Sleuth: a vintage thriller at the Mayfield. A review.

Michael Hanrahan and Tyrone Savage in Sleuth, Mayfield Theatre. Photo by Ed Ellis.

By Liz Nicholls,

It’s a tricky business to give a theatre audience a spine-tingle of suspense, clenches of tension, periodic jolts of surprise, an invitation to exercise their own puzzle-decoding skills — ah, and laughter.

To help support YEG theatre coverage, click here

That’s the fun of Sleuth, Anthony Shaffer’s devious and intricately plotted 1970 comedy thriller/ satire, which arrived on the big screen a couple of years after that (with heavy-hitters like Laurence Olivier, Michael Caine, and then Jude Law). It’s at the Mayfield, in a deluxe production directed by the distinguished Canadian artist Marti Maraden. And an expert cast of five, led by Michael Hanrahan and Tyrone Savage, undertake to propel you into a hall of mirrors.

Sleuth is, in effect, an elaborate mystery about the creation of mysteries, a charade about charades, a puzzle about the construction of puzzles, a power game about power gamesmanship. Classic high stakes, yes, though the stakes keep changing, as you discover along with the characters. And it’s all underwritten by Shaffer’s satire of English-ness — its snobbery, its class-consciousness, its pompousness, its xenophobia and anti-Semitism — rooted in the old-fashioned murder mysteries that Sleuth parodies in its self-referential way.

We meet Andrew (Hanrahan), a well-heeled, blustery, hale-and-hearty lord of the manor — fond of noblesse-oblige openers like “my dear boy…” He pens his hit murder mysteries, in the Dame Agatha style, from his stronghold in a grand Wiltshire country house. “I set my work among the gentry,” declares Andrew suavely to the young man (Savage) he has invited to visit.  And even “in these squalid times, people seem to enjoy it. In spite of the welfare state.”

John Dinning’s two-storey set, incidentally, the most impressively elaborate I can remember at the Mayfield, is crammed with toys, trunks, paintings, expensive objets d’art, knick-knacks of the playful sort, all lit by Stratford veteran Louise Guinand.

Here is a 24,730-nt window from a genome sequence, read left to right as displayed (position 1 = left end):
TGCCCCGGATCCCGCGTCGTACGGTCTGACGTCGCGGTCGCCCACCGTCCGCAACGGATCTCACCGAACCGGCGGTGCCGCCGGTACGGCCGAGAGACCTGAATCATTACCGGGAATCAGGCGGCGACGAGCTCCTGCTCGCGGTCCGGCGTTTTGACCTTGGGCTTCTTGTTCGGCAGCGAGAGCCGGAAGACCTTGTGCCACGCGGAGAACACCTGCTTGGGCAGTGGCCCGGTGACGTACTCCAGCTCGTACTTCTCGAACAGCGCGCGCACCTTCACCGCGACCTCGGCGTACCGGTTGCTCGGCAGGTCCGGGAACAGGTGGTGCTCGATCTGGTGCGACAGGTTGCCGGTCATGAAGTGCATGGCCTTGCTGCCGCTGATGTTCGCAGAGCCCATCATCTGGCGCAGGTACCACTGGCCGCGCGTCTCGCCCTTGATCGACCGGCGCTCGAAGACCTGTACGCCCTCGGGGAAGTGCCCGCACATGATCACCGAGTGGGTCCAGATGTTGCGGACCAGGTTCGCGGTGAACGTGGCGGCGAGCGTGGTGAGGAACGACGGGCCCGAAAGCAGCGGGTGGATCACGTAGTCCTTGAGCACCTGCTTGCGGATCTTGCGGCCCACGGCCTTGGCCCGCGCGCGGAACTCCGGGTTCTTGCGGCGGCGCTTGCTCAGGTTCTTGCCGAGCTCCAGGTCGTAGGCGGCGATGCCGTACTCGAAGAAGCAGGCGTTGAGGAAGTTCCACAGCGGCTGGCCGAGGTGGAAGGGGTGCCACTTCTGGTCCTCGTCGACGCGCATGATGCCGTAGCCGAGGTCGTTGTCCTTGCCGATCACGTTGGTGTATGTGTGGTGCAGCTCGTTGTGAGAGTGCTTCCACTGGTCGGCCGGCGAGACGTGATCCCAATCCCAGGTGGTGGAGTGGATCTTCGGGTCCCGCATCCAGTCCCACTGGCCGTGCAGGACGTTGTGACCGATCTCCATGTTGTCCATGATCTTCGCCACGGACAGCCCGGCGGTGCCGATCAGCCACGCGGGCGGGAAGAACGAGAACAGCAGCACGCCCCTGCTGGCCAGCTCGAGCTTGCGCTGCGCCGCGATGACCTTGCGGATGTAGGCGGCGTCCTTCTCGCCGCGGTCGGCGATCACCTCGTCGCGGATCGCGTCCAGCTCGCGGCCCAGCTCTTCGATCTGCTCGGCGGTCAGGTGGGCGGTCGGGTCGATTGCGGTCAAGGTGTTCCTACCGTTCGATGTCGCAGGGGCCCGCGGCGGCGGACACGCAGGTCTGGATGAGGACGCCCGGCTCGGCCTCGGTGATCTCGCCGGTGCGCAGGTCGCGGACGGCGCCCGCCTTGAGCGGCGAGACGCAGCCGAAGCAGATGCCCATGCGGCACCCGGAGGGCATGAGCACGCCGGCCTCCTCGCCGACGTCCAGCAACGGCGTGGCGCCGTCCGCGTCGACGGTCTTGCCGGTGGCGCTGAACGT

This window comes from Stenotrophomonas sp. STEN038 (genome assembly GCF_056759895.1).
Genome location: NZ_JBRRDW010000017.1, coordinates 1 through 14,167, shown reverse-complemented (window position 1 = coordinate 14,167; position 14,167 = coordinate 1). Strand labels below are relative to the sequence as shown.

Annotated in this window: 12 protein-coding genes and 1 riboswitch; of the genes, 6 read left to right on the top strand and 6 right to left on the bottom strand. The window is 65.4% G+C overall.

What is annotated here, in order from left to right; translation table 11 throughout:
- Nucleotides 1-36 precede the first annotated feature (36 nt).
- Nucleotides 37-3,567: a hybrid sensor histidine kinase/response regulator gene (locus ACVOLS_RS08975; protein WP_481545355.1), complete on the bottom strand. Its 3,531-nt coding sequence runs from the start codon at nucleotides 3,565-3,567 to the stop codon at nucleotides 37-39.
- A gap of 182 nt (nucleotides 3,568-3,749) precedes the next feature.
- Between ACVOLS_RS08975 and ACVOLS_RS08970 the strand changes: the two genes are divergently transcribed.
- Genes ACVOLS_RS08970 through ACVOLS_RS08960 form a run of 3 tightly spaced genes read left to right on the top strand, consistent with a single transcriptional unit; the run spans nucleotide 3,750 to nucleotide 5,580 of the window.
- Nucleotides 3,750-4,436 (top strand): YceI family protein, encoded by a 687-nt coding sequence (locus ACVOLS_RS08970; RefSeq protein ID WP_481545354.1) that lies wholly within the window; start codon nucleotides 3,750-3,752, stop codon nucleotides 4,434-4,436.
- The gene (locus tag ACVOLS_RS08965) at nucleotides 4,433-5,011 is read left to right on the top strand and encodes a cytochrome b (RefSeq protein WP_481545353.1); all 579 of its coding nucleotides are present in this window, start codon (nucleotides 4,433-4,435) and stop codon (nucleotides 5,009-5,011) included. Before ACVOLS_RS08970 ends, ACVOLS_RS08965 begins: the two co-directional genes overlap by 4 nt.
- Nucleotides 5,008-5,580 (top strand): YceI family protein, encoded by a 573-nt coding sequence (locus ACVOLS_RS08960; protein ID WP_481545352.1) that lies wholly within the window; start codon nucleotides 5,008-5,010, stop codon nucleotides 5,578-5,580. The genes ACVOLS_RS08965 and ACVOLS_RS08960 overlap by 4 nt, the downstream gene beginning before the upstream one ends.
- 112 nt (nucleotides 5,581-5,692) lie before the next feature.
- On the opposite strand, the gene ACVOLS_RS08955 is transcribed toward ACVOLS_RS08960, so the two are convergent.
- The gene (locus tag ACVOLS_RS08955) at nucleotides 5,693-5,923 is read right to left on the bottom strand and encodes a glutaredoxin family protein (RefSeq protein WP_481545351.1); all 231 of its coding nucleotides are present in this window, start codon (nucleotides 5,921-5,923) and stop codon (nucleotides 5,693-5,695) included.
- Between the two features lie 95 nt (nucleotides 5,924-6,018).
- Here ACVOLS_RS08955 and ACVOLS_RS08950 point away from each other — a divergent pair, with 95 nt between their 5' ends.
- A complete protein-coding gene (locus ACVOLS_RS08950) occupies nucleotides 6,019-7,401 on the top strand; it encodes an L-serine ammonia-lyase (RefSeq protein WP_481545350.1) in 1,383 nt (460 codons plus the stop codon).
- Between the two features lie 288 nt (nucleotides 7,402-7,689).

If his genial host is old-school — “some of my best friends are half-Jewish” — Milo on the other hand represents something of the new man in England. He’s a second generation Italian immigrant scrambling to find a way up into the English middle-class via his south London travel agency. Since it comes up right away I can tell you that Milo has been having it off with Andrew’s wife. But I’m really off the hook for revealing anything much about the plot after that, save that it thickens (“and it nearly always does when the subject of insurance comes up”).

Almost immediately, the wary young Milo, along with the audience, is taken aback by this gambit, from Andrew: “I understand you want to marry my wife.” Andrew has a proposition. And now you’re on your own.

Anyhow, both principal characters are skilfully conveyed in exemplary performances from stage veterans Hanrahan and Savage. The former conjures the easeful brocade-clad complacency of the English gentry, tossing off Shaffer’s epigrams about everything from marriage and sex to taxes with lordly suavity. Is it acting? Is it a game? To Savage falls the ticklish assignment of a character who finds himself on the wrong foot at the outset and has to re-calibrate his responses constantly without visible signs of effort. Is it acting of another sort?  He delivers. 

As Sleuth “proceeds” (now there’s a studiedly vague word), you’ll get to wondering if it’s all some sort of game, and what the rules are, and  and who’s in charge. The pair are backed up by a compelling set of comical and menacing rustics. 

It’s a convoluted entertainment that makes fun of convoluted entertainments, expertly done, from our ever-surprising dinner theatre.  



Theatre: Mayfield Dinner Theatre, 16615 109 Ave.

Written by: Anthony Shaffer

Directed by: Marti Maraden

Starring: Michael Hanrahan, Tyrone Savage, James Blakely, Gavin Montgomery, Wade Nugent

Running: through Aug. 4

Tickets: 780-483-4051,

This entry was posted in Reviews and tagged , , , , , . Bookmark the permalink.